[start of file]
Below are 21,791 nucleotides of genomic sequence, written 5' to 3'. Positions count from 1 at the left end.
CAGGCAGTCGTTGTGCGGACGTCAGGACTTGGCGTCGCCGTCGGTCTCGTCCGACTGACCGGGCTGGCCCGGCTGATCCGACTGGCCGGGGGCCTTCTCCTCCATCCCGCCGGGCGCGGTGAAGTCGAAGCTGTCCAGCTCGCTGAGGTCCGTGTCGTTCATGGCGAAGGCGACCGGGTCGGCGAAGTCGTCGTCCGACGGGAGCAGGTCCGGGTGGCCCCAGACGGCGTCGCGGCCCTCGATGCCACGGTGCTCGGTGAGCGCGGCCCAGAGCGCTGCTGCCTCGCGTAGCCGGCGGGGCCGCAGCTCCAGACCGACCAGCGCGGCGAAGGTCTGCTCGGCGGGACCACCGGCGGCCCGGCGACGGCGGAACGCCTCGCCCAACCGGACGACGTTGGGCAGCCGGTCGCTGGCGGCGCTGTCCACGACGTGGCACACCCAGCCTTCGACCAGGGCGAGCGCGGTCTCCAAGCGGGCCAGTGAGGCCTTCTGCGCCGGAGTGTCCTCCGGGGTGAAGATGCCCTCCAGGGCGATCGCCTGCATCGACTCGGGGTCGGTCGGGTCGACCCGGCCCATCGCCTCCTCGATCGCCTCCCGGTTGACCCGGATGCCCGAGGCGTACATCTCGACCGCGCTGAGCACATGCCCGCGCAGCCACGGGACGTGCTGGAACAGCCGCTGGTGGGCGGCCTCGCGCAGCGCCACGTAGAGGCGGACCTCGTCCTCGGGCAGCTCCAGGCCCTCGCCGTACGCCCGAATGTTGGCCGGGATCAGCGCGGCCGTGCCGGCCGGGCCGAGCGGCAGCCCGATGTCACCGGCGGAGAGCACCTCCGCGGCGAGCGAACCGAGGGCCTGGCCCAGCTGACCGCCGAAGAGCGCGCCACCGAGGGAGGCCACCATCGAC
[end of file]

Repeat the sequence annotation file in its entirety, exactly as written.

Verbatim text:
Below are 21,791 nucleotides of genomic sequence, written 5' to 3'. Positions count from 1 at the left end.
CAGGCAGTCGTTGTGCGGACGTCAGGACTTGGCGTCGCCGTCGGTCTCGTCCGACTGACCGGGCTGGCCCGGCTGATCCGACTGGCCGGGGGCCTTCTCCTCCATCCCGCCGGGCGCGGTGAAGTCGAAGCTGTCCAGCTCGCTGAGGTCCGTGTCGTTCATGGCGAAGGCGACCGGGTCGGCGAAGTCGTCGTCCGACGGGAGCAGGTCCGGGTGGCCCCAGACGGCGTCGCGGCCCTCGATGCCACGGTGCTCGGTGAGCGCGGCCCAGAGCGCTGCTGCCTCGCGTAGCCGGCGGGGCCGCAGCTCCAGACCGACCAGCGCGGCGAAGGTCTGCTCGGCGGGACCACCGGCGGCCCGGCGACGGCGGAACGCCTCGCCCAACCGGACGACGTTGGGCAGCCGGTCGCTGGCGGCGCTGTCCACGACGTGGCACACCCAGCCTTCGACCAGGGCGAGCGCGGTCTCCAAGCGGGCCAGTGAGGCCTTCTGCGCCGGAGTGTCCTCCGGGGTGAAGATGCCCTCCAGGGCGATCGCCTGCATCGACTCGGGGTCGGTCGGGTCGACCCGGCCCATCGCCTCCTCGATCGCCTCCCGGTTGACCCGGATGCCCGAGGCGTACATCTCGACCGCGCTGAGCACATGCCCGCGCAGCCACGGGACGTGCTGGAACAGCCGCTGGTGGGCGGCCTCGCGCAGCGCCACGTAGAGGCGGACCTCGTCCTCGGGCAGCTCCAGGCCCTCGCCGTACGCCCGAATGTTGGCCGGGATCAGCGCGGCCGTGCCGGCCGGGCCGAGCGGCAGCCCGATGTCACCGGCGGAGAGCACCTCCGCGGCGAGCGAACCGAGGGCCTGGCCCAGCTGACCGCCGAAGAGCGCGCCACCGAGGGAGGCCACCATCGAC